Here’s where to start: Google’s PageSpeed Insights tool is free and easy to use. It will analyze your site and give you specific recommendations for speeding things up. Two of the biggest speed culprits that kill page speed are often oversized images (compress them before uploading) and too many plugins and/or scripts (especially on platforms like WordPress).

Technical speed optimization can be complex. If you’re unsure where to start, check out our page speed SEO guide, where we detail 23 ways to speed up your website.

Fix 6: Be Mobile-Friendly (Or Lose Half Your Potential Visitors)

Here’s an interesting little fact for you: Just shy of 60 percent of all web traffic now comes from mobile devices. So, if your website is difficult to use on a smartphone, you’re potentially turning away a huge chunk of visitors.

Google knows this. That’s why mobile-friendliness is a ranking factor.

Here’s what matters: Speed matters because mobile users are often on slower connections, so make sure your site loads quickly on phones. Navigation is key.

People should be able to easily find what they need with taps and swipes, not struggle with tiny menus and unclickable buttons. So, make sure your text is large enough to read on a small screen without zooming for readability.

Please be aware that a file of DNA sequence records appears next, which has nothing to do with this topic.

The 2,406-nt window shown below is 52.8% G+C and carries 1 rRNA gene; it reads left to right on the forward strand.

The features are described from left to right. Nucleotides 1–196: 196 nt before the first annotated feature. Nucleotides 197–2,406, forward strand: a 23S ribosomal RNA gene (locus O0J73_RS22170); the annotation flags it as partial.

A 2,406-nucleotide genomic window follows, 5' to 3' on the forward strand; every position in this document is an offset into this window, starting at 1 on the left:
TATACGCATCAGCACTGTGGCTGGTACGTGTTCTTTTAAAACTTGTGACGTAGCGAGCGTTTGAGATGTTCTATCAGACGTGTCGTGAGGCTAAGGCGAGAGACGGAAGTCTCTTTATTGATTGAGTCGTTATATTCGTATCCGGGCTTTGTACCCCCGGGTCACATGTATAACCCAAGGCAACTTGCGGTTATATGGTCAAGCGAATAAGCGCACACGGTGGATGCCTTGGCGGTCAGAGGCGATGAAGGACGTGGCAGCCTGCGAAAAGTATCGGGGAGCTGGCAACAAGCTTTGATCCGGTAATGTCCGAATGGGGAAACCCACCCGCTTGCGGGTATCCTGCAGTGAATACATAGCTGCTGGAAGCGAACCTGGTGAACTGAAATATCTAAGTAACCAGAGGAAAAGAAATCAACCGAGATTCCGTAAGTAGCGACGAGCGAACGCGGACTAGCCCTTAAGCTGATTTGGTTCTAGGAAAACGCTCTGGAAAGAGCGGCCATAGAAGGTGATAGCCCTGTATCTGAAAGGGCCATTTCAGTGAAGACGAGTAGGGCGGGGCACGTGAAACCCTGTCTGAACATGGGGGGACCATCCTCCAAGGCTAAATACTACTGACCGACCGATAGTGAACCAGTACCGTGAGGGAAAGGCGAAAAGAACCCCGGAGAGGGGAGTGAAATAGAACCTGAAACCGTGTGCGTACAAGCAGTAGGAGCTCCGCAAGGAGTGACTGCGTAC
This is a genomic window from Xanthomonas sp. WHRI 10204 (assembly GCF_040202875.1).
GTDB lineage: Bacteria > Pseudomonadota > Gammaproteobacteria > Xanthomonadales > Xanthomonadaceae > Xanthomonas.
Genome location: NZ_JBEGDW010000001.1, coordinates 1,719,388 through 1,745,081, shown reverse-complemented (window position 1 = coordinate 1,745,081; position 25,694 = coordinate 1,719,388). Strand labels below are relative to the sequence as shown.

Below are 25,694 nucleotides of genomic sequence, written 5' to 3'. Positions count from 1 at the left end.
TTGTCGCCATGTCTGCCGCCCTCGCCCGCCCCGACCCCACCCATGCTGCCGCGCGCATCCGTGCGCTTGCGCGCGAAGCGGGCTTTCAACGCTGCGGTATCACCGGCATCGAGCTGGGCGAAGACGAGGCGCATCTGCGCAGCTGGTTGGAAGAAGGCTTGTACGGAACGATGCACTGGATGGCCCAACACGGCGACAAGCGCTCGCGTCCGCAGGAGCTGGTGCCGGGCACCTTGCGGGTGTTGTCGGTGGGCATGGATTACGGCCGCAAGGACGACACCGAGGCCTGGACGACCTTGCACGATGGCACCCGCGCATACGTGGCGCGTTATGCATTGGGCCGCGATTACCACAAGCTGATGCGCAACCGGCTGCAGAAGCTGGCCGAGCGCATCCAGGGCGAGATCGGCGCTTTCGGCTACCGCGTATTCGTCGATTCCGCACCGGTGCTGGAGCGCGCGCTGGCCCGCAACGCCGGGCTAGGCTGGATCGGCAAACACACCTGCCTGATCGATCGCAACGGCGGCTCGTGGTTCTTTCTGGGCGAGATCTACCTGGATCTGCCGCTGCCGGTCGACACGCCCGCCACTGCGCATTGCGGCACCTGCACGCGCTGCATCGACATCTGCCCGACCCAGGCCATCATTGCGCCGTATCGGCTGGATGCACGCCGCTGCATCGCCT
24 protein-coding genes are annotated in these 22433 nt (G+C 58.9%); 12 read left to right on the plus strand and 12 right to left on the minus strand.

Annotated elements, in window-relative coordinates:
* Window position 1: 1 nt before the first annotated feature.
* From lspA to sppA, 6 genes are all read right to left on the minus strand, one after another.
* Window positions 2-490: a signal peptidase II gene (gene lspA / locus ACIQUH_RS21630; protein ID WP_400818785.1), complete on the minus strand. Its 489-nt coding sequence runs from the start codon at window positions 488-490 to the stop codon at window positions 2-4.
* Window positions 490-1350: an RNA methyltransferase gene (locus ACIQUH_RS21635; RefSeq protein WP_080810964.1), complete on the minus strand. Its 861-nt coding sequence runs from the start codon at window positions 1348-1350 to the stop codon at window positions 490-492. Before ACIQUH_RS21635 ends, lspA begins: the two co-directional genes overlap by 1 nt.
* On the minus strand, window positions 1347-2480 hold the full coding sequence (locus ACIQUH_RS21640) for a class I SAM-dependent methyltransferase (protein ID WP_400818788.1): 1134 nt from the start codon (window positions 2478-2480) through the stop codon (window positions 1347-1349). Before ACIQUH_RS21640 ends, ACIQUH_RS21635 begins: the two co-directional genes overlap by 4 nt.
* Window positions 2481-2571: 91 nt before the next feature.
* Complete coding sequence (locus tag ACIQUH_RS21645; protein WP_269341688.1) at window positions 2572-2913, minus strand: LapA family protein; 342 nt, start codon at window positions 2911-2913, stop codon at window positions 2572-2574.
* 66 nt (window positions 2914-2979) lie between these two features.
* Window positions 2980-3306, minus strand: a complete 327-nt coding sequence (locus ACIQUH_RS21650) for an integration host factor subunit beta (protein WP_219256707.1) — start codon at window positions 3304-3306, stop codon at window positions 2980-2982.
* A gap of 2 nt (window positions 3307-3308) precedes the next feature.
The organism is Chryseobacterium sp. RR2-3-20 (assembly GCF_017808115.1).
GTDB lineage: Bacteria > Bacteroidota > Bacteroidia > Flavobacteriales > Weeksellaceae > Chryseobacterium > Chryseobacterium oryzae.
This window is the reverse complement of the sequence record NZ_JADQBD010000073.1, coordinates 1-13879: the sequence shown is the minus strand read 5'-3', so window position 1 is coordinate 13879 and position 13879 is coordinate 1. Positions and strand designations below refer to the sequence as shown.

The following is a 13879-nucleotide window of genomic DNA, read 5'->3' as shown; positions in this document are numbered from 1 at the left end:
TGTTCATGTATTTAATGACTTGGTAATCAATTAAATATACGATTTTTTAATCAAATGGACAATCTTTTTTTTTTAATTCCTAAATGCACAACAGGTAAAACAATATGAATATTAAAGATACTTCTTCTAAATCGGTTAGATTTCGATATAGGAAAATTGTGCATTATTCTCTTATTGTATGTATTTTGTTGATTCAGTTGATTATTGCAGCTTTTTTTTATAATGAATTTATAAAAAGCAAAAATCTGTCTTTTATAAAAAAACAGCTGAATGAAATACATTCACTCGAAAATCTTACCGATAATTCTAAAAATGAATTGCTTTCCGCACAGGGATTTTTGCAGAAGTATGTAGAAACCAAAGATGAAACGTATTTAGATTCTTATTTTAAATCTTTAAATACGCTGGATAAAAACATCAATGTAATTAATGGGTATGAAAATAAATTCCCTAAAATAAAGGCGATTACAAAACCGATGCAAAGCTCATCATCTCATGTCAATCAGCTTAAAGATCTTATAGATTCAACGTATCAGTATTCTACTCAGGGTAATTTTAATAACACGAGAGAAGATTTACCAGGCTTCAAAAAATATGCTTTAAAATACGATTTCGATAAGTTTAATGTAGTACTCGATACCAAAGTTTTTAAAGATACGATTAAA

Not sure if your site passes the test? Most modern website CMSs like Squarespace, WordPress, and Wix have responsive themes or templates that you can optimize for different screen sizes. We have a mobile SEO best practices guide that is sure to help you out, too.

Fix 7: Boost Your Website’s Authority

The more high-quality backlinks you have, the more trustworthy and authoritative your website appears to search engines.

Here’s where to start: Niche directories are a great place to find backlinks, as many industries have online directories where you can list your business. These links are relevant to your field, which is a good signal to Google.

Also, make sure your social profiles clearly link back to your website to boost your authority. Reach out to community websites, local bloggers, or even other businesses in your area about potential link exchange opportunities to build quality backlinks.